Monday, November 14, 2005


This weekend's adventure took us up to the Maudslay estate in Newburyport. Strange to be on the North Shore, but not in sight of the Atlantic. Instead, we got to wander a ways along the Merrimac River.

Though leaf-season's largely over in this part of the state, we did see some indications that at peak it must have been stunning.

This park was, at one point, a second home to a wealthy family. Interestingly enough, all one could see was traces of the former estate: foundations of buildings, carriage trails, the layouts of some formerly spectacular gardens now gone to seed.

(Hal really got into photographing these ornamental grasses in one open area)

As always, the trusty assistant kept herself busy and in not too much trouble during the obsessive photoshoots.

(One could do worse than be a climber of trees.)

While wandering through a grove of rhododendrons (and it was a grove - these bushes were at least twice our height), we happened upon a small graveyard. Originally thoght it might be one of those old New England family plots. Turned out it was a plot for pets. Six or seven of them, if I remember correctly.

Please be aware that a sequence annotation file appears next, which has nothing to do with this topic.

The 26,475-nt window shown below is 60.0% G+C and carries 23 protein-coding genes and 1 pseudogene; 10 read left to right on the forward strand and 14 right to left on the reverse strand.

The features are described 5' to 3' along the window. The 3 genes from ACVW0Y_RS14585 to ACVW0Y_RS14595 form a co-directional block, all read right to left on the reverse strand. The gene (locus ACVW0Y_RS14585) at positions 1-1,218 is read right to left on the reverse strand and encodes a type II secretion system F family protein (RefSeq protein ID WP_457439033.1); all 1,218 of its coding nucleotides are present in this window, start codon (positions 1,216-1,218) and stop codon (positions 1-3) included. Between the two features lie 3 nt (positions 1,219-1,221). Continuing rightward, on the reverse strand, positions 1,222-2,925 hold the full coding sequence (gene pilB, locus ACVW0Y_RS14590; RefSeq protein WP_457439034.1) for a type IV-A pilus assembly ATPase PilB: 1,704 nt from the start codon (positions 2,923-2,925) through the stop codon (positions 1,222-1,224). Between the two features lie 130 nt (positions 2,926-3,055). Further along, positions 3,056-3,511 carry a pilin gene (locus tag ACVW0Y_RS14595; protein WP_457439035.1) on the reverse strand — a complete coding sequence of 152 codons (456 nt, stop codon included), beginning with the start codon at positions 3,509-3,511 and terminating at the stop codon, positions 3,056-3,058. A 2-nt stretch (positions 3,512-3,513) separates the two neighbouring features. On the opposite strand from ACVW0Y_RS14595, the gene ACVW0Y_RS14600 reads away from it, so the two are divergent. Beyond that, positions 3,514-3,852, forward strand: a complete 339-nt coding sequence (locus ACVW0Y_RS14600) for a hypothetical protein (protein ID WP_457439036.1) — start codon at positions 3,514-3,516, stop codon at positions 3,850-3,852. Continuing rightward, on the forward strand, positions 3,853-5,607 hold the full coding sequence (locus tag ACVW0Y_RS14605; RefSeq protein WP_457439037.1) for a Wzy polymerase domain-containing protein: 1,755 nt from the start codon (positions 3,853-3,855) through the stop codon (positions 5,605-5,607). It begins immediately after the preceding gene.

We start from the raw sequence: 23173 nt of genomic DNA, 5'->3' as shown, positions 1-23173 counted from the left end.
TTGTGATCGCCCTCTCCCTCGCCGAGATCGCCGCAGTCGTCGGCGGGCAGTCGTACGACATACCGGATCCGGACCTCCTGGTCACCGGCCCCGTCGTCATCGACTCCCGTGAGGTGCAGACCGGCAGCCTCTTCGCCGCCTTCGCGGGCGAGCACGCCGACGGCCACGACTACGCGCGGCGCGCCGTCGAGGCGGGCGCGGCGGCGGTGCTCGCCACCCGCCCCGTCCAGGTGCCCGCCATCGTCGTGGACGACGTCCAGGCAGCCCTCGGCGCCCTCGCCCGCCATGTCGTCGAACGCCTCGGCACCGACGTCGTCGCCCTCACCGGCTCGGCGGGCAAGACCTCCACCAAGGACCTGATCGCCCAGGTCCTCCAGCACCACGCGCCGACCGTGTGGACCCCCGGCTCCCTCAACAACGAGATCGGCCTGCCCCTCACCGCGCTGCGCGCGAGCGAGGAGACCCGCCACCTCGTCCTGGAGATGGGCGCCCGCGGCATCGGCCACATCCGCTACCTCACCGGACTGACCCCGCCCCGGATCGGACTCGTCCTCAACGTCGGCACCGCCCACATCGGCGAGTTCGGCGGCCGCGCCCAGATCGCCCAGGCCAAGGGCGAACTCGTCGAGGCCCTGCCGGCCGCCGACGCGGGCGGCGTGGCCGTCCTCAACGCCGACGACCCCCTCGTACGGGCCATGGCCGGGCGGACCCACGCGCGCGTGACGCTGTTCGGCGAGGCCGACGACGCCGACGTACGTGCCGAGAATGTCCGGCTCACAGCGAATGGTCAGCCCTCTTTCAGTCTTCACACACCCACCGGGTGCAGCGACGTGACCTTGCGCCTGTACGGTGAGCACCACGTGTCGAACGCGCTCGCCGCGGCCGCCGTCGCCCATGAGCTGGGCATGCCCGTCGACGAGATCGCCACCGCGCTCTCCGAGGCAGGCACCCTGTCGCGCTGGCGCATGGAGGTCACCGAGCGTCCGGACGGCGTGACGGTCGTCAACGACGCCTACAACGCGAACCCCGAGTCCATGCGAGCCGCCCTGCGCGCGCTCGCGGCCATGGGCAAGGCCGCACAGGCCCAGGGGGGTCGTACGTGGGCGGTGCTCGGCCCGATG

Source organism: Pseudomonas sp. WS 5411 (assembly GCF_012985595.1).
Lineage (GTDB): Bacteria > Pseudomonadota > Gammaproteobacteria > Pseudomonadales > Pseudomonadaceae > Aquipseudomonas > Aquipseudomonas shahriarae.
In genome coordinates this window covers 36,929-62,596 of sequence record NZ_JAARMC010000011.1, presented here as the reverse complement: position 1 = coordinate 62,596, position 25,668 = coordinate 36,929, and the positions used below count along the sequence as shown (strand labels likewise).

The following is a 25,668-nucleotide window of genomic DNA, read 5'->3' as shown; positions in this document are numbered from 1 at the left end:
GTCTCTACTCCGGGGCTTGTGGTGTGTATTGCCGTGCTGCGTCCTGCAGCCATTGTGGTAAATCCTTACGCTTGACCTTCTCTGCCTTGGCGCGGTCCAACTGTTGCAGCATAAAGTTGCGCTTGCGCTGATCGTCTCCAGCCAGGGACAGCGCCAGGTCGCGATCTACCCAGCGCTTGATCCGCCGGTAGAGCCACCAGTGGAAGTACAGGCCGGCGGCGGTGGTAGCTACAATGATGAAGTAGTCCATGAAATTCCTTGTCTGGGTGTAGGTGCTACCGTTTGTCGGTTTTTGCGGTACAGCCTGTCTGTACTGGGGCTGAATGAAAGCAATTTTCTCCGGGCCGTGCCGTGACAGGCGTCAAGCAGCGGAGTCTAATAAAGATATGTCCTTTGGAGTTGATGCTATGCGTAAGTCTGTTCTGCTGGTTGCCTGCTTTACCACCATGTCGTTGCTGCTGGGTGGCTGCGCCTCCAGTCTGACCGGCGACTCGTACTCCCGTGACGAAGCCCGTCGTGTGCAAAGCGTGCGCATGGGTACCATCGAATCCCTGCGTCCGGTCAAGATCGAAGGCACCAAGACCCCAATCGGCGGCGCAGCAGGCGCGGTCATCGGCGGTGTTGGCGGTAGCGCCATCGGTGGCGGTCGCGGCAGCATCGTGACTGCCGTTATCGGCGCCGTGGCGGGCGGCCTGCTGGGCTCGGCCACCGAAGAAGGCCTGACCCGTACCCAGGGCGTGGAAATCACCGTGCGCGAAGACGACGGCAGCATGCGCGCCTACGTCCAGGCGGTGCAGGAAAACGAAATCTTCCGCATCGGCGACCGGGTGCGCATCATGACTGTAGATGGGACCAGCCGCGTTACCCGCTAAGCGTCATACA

A great picnic spot was on the hill where one of the original houses stood. How wonderful to be out enjoying the sun, good company, a view that once only very wealthy people could have. Makes ordinary turkey sandwiches and apples that much nicer.


Meade said...

You really DO have a good life! Thanks for sharing it here.

The professor always calling on the MSM line cracked me up but good.
Good find, Be.

Be said...

McSweeney's is a pretty cool organisation - they sponsor literacy/writing programs for kids all over the country. They also put out a writers' journal which I like a lot. I try to throw them a few $$$ every now and again.

As for the 'good life,' we have our ups and downs - just try to focus more on the ups than downs, which can be difficult sometimes.

Anyway - thanks for the appreciation, and thanks for finding my little outpost! That's the best part of this essay - meeting nifty others out there.